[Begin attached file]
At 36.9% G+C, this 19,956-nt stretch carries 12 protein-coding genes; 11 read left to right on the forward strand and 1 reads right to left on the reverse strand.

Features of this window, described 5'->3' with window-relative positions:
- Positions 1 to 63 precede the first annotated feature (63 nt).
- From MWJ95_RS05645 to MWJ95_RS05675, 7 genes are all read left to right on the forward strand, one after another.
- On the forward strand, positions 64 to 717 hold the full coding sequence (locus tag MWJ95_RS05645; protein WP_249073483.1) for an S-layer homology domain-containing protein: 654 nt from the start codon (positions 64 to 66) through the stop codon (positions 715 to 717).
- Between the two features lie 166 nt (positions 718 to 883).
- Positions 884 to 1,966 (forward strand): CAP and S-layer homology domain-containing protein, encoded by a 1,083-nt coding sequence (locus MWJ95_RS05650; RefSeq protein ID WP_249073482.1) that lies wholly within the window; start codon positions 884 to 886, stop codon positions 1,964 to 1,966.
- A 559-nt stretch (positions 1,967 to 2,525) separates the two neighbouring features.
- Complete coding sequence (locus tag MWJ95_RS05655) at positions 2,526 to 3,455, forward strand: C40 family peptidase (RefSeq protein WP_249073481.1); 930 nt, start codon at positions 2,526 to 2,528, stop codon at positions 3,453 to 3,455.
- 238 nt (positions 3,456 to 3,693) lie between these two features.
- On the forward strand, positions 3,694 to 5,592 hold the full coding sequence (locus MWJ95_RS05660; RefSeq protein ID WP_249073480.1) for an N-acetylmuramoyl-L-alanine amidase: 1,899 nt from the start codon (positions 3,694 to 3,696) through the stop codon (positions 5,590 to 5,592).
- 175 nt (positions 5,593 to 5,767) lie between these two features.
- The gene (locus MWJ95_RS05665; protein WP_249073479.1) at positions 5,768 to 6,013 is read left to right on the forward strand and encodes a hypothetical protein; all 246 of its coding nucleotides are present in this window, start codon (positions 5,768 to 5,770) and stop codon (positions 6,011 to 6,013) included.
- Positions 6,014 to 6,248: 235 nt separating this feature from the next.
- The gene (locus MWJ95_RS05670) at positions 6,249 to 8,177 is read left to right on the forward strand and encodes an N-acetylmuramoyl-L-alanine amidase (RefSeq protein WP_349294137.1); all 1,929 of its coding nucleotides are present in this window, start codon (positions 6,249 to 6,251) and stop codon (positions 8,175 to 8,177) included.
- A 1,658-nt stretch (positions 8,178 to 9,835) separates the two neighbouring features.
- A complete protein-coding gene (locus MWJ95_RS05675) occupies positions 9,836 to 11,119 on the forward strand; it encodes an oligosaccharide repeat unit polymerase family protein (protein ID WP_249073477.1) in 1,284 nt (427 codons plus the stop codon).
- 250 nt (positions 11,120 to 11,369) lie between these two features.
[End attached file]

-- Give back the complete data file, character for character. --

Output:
At 36.9% G+C, this 19,956-nt stretch carries 12 protein-coding genes; 11 read left to right on the forward strand and 1 reads right to left on the reverse strand.

Features of this window, described 5'->3' with window-relative positions:
- Positions 1 to 63 precede the first annotated feature (63 nt).
- From MWJ95_RS05645 to MWJ95_RS05675, 7 genes are all read left to right on the forward strand, one after another.
- On the forward strand, positions 64 to 717 hold the full coding sequence (locus tag MWJ95_RS05645; protein WP_249073483.1) for an S-layer homology domain-containing protein: 654 nt from the start codon (positions 64 to 66) through the stop codon (positions 715 to 717).
- Between the two features lie 166 nt (positions 718 to 883).
- Positions 884 to 1,966 (forward strand): CAP and S-layer homology domain-containing protein, encoded by a 1,083-nt coding sequence (locus MWJ95_RS05650; RefSeq protein ID WP_249073482.1) that lies wholly within the window; start codon positions 884 to 886, stop codon positions 1,964 to 1,966.
- A 559-nt stretch (positions 1,967 to 2,525) separates the two neighbouring features.
- Complete coding sequence (locus tag MWJ95_RS05655) at positions 2,526 to 3,455, forward strand: C40 family peptidase (RefSeq protein WP_249073481.1); 930 nt, start codon at positions 2,526 to 2,528, stop codon at positions 3,453 to 3,455.
- 238 nt (positions 3,456 to 3,693) lie between these two features.
- On the forward strand, positions 3,694 to 5,592 hold the full coding sequence (locus MWJ95_RS05660; RefSeq protein ID WP_249073480.1) for an N-acetylmuramoyl-L-alanine amidase: 1,899 nt from the start codon (positions 3,694 to 3,696) through the stop codon (positions 5,590 to 5,592).
- 175 nt (positions 5,593 to 5,767) lie between these two features.
- The gene (locus MWJ95_RS05665; protein WP_249073479.1) at positions 5,768 to 6,013 is read left to right on the forward strand and encodes a hypothetical protein; all 246 of its coding nucleotides are present in this window, start codon (positions 5,768 to 5,770) and stop codon (positions 6,011 to 6,013) included.
- Positions 6,014 to 6,248: 235 nt separating this feature from the next.
- The gene (locus MWJ95_RS05670) at positions 6,249 to 8,177 is read left to right on the forward strand and encodes an N-acetylmuramoyl-L-alanine amidase (RefSeq protein WP_349294137.1); all 1,929 of its coding nucleotides are present in this window, start codon (positions 6,249 to 6,251) and stop codon (positions 8,175 to 8,177) included.
- A 1,658-nt stretch (positions 8,178 to 9,835) separates the two neighbouring features.
- A complete protein-coding gene (locus MWJ95_RS05675) occupies positions 9,836 to 11,119 on the forward strand; it encodes an oligosaccharide repeat unit polymerase family protein (protein ID WP_249073477.1) in 1,284 nt (427 codons plus the stop codon).
- 250 nt (positions 11,120 to 11,369) lie between these two features.